Cards &

Common eland

Open plains and savannah areas in Africa

Up to 20 years

Females: 300-600 kg
Males: 400-1000 kg

1.3 – 1.8 meters

Gestation Period
8-9 months

Number of Offspring
1 calf

Conservation Status
Near threatened

Did you know…

  • The eland antelope is the largest antelope species in the world.
  • The eland antelope is the slowest among the African species, capable of running up to 40 km/h.
  • The eland antelope can jump three meters in the air directly from the ground.
  • In Africa, eland antelopes are domesticated, similar to cattle.
  • A female eland antelope, called a cow, can produce 7 kg of milk in a day. The milk contains three times more fat and double the amount of protein compared to dairy cows.
  • Eland antelopes naturally live in large family groups where the cows cooperate in raising the calves.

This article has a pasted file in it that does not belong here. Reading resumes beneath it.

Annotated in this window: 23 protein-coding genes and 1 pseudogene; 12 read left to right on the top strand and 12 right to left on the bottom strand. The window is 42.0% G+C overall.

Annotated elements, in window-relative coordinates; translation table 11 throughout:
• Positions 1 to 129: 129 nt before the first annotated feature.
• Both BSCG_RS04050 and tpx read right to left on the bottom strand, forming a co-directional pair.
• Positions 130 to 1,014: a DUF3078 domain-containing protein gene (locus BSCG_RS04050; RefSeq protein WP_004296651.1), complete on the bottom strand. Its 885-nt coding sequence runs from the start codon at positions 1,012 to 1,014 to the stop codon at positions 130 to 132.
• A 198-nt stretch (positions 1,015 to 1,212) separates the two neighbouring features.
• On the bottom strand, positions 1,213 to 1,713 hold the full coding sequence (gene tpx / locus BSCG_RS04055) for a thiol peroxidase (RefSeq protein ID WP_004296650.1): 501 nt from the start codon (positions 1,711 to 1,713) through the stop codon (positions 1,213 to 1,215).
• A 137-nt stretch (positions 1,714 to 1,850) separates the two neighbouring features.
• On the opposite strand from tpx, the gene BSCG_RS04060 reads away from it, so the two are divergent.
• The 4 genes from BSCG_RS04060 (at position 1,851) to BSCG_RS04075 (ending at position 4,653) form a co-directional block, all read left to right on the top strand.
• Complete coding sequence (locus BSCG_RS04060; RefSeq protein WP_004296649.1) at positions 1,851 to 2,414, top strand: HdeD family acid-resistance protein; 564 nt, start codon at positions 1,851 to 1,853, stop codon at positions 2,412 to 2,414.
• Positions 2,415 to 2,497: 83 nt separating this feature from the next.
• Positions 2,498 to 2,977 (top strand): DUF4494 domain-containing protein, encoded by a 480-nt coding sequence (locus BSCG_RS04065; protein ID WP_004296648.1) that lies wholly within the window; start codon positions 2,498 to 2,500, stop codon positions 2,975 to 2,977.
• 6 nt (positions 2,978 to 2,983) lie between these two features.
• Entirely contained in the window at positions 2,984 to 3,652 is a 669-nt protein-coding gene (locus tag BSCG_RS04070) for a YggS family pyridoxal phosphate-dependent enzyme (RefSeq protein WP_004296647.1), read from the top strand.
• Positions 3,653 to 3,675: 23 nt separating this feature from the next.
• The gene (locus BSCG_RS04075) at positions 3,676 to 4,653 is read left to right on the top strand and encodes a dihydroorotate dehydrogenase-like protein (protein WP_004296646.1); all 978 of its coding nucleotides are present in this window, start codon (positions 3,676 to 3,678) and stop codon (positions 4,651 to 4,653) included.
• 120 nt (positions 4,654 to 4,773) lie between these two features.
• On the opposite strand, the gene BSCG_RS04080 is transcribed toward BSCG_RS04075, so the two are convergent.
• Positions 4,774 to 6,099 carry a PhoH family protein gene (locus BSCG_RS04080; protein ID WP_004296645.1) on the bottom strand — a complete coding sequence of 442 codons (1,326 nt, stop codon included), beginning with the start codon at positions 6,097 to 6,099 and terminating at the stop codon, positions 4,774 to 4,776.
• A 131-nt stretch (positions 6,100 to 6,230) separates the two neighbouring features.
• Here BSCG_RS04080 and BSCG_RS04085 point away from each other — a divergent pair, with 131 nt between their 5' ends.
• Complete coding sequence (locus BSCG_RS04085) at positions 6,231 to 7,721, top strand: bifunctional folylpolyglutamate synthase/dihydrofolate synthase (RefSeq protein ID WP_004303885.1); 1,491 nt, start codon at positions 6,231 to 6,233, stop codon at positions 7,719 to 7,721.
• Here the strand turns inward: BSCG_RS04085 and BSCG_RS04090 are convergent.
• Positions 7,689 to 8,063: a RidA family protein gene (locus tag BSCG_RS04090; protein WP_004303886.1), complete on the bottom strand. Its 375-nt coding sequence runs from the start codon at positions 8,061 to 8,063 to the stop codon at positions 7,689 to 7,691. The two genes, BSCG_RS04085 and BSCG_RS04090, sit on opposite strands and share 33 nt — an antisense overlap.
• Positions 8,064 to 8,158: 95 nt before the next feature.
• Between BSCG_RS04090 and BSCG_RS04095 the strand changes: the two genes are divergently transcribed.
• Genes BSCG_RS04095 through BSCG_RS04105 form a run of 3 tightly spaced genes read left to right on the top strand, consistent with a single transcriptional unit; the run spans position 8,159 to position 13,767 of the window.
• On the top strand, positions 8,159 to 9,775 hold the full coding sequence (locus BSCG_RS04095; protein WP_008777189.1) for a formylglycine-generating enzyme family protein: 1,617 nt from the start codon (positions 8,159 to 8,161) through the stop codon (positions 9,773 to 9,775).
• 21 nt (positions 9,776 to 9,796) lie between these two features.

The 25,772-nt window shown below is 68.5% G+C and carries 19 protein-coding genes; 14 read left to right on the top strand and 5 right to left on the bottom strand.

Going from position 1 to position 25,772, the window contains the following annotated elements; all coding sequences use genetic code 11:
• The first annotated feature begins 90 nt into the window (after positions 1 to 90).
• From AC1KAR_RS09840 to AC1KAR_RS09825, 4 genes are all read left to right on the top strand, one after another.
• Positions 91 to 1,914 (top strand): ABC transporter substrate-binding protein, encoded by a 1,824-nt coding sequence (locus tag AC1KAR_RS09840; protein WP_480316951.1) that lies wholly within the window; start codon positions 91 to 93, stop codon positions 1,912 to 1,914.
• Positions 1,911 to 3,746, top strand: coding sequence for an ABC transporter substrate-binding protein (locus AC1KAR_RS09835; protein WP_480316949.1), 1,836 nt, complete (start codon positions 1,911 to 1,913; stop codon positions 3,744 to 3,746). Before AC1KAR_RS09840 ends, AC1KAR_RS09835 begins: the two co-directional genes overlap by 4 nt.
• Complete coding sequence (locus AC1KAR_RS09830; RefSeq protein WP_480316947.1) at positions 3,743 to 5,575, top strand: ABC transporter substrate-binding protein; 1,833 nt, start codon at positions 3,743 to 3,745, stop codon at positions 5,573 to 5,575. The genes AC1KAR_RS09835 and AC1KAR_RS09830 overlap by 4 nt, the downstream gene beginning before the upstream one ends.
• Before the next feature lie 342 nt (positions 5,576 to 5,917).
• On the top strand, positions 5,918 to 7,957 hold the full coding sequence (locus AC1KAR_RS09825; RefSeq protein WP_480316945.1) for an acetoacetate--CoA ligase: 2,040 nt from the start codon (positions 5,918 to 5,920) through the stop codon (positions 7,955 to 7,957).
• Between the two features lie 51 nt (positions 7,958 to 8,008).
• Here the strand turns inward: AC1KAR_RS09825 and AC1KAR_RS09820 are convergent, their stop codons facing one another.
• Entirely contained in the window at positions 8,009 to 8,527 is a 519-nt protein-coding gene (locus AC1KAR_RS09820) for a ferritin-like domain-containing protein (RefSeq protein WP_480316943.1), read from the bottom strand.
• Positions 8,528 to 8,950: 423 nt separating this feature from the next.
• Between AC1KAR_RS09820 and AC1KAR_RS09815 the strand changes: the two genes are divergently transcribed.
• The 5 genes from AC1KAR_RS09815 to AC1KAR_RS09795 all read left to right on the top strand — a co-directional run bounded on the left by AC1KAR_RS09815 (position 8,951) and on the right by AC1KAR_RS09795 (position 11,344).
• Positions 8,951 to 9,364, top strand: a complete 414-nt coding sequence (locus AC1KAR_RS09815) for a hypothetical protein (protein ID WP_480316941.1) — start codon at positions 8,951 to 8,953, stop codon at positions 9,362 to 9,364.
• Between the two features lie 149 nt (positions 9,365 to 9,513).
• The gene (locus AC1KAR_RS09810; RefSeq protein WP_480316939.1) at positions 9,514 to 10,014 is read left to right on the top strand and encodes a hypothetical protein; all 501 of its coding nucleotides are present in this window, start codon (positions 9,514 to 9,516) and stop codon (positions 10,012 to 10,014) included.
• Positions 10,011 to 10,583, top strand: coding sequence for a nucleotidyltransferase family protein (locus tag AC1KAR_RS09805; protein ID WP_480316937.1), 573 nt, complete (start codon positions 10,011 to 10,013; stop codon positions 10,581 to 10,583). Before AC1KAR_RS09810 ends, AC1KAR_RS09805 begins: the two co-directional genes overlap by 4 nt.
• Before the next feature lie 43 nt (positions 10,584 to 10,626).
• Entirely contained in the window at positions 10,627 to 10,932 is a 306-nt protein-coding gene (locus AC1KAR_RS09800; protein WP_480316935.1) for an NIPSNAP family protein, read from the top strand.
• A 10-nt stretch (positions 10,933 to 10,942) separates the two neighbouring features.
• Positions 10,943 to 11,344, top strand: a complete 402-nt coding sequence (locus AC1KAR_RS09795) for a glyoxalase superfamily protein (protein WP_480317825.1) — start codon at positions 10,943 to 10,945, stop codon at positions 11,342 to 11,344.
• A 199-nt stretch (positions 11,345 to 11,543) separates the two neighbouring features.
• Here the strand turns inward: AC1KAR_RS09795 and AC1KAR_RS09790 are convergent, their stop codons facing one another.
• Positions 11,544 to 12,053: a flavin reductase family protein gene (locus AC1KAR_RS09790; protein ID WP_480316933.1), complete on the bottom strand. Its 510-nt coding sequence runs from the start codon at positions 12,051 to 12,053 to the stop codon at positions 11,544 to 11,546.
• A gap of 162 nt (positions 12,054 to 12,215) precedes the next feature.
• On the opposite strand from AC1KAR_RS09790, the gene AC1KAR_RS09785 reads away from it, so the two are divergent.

• Knuthenborg’s male eland antelope can often be seen with his head down, sometimes in a pile of dung. He does this to give his large mane a special “perfume” to attract the attention of the females.
  • If you hear a ringing sound in the morning, it’s just the keeper bringing their morning feed. Our eland antelopes are trained to respond to the sound of the bell so we can call them.
  • The eland antelope has a flap of skin on its neck that is used to raise its internal body temperature. It can raise the temperature by up to 7 degrees to avoid losing too much fluid through sweating.
  • Often, you can hear a clicking sound when the eland herd passes by. The sound comes from the knees of the eland antelopes. The most distinct sound is produced by the males, who use it to communicate their size and dominance to other males.

Meet the eland antelopes on the Savannah.